Kate Kuo (Nepal)

Katherine Kuo (Collective Campaign for Peace, Nepal): Kate served as a Peace Corps volunteer in the Central Asian republic of Kyrgyzstan, where she worked with a local NGO to support a children’s hospital. She trained the NGO in project design and management, helped to start a small income-generating business, secured three donated computers and provided computer training. At the time of her fellowship, Kate was in her first year of studying for a Master’s degree at the School of Foreign Service, Georgetown University. After her fellowship, Kate wrote: “The summer was extremely productive and I felt that I contributed to COCAP even if some projects were incomplete. By using my initiative and being assertive and self-motivated I designed and conducted 3 trainings for COCAP members. This was by far the most fulfilling thing I got out of the summer. The trainings required innovation, resourcefulness, and perseverance. They also took a bit of courage, trekking out to remote areas alone, where I knew no one and nothing about the town, and standing in front of people as a ‘trainer.’



The Dalits in Nepal: Current Situation

13 Aug

Dalits continue to suffer from social, economic, and political discrimination. Development efforts have not truly benefited the Untouchables. Resources and professional jobs are still dominated by the higher castes. Dalit birthrates are high, while their living standards remain very low. The government is sensitive to caste issues in its rhetoric, but not in its actions. Statistics show a great disparity between the higher castes and the Untouchables. Primary school attendance nationwide is 80%; yet of the 20% of children not in school, 95% are Dalits. The literacy rate among male Dalits is only 17%, and among females, 7%. By contrast, 80% of Brahmins are literate. The GDP per capita for non-Dalits is $210 per annum; among Dalits, it is only $39 per annum. The life expectancy of non-Dalits is 57 years of age; among Dalits, it is only 42 years.

Many Dalits believe that the biggest obstacle they currently face is still Bahunbad. Nepal is a Hindu state, and Hinduism is the gatekeeper of Bahunbad. These Dalits demand 1) a secular State; 2) Affirmative Action and a Dalit appointed to the Ministry level; 3) Empowerment on the ground level, including increased education and skills and professional development programs for Dalits, and 4) Creating greater awareness of discrimination issues and Dalit problems among all castes.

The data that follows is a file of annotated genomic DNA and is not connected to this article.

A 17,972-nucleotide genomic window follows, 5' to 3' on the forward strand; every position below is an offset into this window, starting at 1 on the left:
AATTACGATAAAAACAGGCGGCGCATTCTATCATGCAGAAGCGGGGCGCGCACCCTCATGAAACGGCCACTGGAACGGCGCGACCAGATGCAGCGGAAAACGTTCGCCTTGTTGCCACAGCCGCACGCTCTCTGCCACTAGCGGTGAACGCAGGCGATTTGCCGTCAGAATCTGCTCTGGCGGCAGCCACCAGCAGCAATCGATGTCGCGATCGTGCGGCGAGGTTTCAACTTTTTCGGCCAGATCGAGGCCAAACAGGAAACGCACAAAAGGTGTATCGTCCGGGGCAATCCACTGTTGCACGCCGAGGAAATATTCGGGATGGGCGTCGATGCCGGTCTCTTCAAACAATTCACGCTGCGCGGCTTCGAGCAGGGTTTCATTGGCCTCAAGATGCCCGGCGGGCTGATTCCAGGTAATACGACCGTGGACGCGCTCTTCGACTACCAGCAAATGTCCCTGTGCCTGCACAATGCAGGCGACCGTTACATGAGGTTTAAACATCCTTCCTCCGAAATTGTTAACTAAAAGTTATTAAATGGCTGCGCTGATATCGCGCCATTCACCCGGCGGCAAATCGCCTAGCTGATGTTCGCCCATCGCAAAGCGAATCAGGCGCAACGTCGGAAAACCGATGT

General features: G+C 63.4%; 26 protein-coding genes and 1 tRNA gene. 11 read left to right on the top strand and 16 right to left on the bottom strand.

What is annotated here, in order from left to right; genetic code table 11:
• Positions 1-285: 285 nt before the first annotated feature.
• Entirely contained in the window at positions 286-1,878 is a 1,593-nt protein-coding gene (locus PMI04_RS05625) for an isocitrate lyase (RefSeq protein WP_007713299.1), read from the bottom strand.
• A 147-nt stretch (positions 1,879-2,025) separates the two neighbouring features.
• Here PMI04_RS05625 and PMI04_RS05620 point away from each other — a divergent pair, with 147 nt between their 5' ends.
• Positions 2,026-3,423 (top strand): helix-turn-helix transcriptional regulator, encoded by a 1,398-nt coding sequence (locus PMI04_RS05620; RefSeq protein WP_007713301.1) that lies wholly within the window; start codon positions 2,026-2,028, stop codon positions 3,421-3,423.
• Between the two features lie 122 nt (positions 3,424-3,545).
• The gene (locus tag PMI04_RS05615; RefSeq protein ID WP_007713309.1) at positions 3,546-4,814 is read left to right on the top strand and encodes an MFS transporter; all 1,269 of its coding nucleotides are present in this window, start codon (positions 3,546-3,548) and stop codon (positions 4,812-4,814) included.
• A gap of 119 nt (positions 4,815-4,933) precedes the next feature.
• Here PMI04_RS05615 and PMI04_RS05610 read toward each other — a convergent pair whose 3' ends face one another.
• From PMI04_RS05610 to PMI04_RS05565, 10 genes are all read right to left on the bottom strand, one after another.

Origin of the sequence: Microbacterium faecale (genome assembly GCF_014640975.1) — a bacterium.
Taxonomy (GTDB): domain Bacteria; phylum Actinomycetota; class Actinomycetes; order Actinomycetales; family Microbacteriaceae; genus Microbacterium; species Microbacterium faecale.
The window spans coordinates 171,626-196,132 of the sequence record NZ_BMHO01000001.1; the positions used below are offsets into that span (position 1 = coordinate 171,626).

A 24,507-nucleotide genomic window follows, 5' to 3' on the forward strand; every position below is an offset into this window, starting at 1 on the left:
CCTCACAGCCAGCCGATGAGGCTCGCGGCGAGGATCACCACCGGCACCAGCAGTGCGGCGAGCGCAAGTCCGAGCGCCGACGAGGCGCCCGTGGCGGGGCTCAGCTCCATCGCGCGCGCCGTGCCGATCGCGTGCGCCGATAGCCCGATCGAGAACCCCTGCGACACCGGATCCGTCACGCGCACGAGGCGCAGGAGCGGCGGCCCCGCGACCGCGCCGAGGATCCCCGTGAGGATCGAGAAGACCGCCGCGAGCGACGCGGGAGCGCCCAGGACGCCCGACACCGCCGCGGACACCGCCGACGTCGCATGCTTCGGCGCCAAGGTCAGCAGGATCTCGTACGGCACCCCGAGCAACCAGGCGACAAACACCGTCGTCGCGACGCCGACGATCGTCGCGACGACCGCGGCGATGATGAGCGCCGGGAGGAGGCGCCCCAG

Dalits also believe that Brahmins are now exploiting them in new ways. Since government and international donors place a heavy emphasis on Dalit projects, many Brahmins proclaim themselves to be Dalit supporters just to get their hands on jobs and money. The high castes are seen as opportunistic and simply following the trend mandated by the international community, testifying not only to inter-caste tensions, but also to the effect of international influence on Nepalese politics and society. The urban elite talks about equality constantly, and are forced to respond to caste issues due to the Maoist conflict. However, they put very little effort into changing the minds of their own families and may not want genuine social change. For these reasons, joint advocacy between Dalits and non-Dalits is still very deficient.

Rural Untouchables and Maoists still have an intimate relationship. No other party except the Maoists has really affected the Dalit situation in the countryside. Most Untouchables look up to Baburam Bhattarai, the “Prime Minister” of the “People’s Government” or Maoist governing body, a highly educated Brahmin who is seen to have revolutionized the Dalit plight. Maoist leaders are now forced to keep the caste issue high on their agenda, as they have thousands of armed Dalits in their military ranks. Urban Dalits, however, are opportunistic in their advocacy and in general do not support the Maoists.

Some positive trends do exist for Dalits. Since 1990 secondary school and university attendance have increased, and there have been changes in social practices and attitudes. Some urban elites and educated people are true supporters of social change. A number of active and transparent civil society groups are dedicated to Dalit issues. Finally, both urban and rural Dalit youth are increasingly active and eager to fight discrimination with any skills they have. Perhaps the future of their children will be brighter than their own.

Posted By Kate Kuo (Nepal)

Posted Aug 13th, 2003

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